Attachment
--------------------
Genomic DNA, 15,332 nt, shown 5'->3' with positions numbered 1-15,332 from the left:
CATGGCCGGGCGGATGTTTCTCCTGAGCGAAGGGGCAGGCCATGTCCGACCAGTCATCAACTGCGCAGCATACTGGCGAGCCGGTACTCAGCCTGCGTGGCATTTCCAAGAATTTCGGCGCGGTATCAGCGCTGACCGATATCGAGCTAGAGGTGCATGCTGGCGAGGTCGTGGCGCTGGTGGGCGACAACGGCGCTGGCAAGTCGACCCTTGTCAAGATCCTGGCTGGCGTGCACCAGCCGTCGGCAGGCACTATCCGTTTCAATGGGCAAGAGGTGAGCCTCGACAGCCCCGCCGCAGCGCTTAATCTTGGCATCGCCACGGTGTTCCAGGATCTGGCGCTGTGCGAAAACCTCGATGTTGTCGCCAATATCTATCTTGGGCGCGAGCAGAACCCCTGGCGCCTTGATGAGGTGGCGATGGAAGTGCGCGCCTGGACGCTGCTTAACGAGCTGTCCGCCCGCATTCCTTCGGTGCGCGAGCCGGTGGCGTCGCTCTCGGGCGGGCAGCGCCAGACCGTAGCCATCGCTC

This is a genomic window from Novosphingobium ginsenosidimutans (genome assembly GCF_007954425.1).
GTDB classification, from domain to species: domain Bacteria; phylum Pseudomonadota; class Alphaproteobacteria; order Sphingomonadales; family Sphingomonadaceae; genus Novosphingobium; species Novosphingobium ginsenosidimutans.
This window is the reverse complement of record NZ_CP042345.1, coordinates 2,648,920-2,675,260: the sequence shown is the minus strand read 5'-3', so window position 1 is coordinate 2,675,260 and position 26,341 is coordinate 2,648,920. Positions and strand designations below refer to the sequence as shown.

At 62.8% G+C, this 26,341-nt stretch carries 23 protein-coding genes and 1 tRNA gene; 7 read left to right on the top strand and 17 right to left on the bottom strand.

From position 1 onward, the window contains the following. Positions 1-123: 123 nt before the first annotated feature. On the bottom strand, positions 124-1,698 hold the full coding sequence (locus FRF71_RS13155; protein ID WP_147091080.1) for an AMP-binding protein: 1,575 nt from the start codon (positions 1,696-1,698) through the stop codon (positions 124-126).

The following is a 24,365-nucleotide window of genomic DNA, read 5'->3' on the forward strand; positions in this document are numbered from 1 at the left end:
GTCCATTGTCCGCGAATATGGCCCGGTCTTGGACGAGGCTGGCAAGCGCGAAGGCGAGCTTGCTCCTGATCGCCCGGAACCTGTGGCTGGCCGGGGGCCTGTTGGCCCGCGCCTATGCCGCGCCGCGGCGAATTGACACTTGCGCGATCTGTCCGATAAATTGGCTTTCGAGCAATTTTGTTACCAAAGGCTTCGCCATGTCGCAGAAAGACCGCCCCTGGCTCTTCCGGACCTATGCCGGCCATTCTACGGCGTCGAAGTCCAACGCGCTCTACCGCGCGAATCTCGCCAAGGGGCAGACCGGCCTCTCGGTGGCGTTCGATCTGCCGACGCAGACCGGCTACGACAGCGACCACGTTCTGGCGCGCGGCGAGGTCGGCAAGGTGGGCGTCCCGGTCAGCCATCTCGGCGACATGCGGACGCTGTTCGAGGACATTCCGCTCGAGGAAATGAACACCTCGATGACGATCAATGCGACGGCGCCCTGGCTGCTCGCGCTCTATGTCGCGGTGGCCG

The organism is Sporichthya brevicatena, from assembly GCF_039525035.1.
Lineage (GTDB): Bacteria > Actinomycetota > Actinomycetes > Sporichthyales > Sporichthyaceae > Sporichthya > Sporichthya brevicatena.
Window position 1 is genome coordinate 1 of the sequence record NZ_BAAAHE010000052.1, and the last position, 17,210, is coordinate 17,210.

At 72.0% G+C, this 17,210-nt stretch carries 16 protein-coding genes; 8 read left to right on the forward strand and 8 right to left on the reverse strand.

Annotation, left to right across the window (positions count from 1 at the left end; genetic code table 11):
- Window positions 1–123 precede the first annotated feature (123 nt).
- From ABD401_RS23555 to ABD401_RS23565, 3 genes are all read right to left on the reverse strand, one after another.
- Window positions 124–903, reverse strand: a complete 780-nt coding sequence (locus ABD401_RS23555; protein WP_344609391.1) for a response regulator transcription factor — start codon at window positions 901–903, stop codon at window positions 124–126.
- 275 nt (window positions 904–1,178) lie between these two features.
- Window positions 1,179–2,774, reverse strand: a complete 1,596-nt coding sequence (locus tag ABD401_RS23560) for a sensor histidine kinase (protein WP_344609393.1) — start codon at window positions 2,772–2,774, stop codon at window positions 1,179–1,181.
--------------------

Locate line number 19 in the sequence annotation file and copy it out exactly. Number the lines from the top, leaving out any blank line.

- Window positions 1,179–2,774, reverse strand: a complete 1,596-nt coding sequence (locus tag ABD401_RS23560) for a sensor histidine kinase (protein WP_344609393.1) — start codon at window positions 2,772–2,774, stop codon at window positions 1,179–1,181.